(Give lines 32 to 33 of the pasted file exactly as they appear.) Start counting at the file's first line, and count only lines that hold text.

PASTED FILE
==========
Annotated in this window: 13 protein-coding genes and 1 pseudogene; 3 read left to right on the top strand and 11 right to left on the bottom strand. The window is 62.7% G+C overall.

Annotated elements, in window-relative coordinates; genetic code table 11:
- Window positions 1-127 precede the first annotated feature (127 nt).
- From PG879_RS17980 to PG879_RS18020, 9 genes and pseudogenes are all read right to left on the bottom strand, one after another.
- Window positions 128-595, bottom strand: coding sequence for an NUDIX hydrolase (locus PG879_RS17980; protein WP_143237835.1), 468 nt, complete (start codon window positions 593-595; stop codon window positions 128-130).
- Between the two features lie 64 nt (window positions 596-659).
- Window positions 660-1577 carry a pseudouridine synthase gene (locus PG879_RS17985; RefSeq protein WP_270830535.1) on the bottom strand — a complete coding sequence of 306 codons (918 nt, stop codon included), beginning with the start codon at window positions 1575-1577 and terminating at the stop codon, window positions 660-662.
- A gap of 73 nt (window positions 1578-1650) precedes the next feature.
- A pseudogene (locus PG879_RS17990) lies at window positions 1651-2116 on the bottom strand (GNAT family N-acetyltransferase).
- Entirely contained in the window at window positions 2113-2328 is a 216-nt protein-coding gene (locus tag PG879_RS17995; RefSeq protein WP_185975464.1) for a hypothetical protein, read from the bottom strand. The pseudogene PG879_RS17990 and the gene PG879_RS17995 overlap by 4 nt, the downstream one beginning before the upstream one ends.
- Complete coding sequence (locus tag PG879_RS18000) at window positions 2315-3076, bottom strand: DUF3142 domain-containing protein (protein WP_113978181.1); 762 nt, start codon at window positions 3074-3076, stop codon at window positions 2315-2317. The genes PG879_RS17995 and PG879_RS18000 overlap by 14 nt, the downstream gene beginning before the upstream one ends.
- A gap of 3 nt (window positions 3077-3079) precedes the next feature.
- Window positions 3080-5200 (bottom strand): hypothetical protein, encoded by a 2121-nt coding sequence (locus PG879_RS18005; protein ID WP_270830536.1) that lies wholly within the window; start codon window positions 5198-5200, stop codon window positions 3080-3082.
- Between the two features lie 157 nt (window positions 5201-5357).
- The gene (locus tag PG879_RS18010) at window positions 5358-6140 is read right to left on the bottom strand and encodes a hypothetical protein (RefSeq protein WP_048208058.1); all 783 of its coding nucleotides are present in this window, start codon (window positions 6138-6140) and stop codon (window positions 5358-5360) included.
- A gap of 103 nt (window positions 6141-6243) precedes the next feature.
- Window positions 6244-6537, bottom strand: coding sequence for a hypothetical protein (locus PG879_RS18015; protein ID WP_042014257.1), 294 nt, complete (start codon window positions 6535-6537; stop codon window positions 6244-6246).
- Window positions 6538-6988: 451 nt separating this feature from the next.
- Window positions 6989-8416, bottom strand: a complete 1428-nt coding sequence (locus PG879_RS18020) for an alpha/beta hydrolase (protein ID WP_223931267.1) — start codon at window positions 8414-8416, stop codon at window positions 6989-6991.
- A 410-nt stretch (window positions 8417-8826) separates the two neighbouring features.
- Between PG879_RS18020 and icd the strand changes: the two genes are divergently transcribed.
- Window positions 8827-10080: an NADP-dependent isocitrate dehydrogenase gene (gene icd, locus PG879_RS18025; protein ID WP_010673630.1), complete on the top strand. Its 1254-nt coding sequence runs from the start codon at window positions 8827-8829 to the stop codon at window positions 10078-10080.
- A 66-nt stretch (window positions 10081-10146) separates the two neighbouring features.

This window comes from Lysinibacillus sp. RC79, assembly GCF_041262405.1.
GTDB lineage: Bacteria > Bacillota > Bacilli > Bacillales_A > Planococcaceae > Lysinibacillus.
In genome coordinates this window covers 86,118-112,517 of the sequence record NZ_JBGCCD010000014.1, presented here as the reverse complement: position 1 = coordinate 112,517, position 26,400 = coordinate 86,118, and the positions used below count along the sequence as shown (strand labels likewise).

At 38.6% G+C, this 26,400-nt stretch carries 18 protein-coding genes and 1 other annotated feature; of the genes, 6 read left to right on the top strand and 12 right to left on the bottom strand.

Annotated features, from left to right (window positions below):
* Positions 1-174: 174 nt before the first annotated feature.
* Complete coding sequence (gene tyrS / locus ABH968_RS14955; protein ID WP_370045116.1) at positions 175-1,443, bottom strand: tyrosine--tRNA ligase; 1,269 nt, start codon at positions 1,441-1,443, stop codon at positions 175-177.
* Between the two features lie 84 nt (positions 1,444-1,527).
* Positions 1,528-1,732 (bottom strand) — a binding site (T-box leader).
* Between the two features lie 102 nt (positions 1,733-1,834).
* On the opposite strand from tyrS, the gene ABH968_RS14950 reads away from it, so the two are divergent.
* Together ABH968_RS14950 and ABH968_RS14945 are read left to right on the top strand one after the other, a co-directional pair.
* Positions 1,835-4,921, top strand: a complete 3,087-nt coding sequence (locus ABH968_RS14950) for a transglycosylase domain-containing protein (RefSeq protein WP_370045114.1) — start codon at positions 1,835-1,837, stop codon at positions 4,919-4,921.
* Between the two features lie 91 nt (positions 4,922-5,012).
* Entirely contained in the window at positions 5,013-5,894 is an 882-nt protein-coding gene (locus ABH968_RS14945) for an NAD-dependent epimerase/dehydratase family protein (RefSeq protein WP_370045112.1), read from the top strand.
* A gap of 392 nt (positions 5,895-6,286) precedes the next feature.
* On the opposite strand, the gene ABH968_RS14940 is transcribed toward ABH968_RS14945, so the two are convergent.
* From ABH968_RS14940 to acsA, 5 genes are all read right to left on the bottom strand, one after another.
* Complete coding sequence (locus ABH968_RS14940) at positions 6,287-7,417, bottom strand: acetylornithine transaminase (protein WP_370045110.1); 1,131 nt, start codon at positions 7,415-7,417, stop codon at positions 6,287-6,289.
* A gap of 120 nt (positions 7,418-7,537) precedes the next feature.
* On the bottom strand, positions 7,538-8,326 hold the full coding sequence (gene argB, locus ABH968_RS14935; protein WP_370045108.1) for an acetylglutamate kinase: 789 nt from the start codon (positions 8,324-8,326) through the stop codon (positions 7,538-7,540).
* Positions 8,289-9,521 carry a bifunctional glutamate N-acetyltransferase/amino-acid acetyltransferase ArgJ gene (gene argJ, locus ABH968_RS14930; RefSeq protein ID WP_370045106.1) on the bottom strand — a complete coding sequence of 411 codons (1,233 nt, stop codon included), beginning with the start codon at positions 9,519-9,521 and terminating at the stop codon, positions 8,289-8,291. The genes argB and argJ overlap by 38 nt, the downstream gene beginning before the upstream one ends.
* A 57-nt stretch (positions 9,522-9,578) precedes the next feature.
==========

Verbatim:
* Positions 1,528-1,732 (bottom strand) — a binding site (T-box leader).
* Between the two features lie 102 nt (positions 1,733-1,834).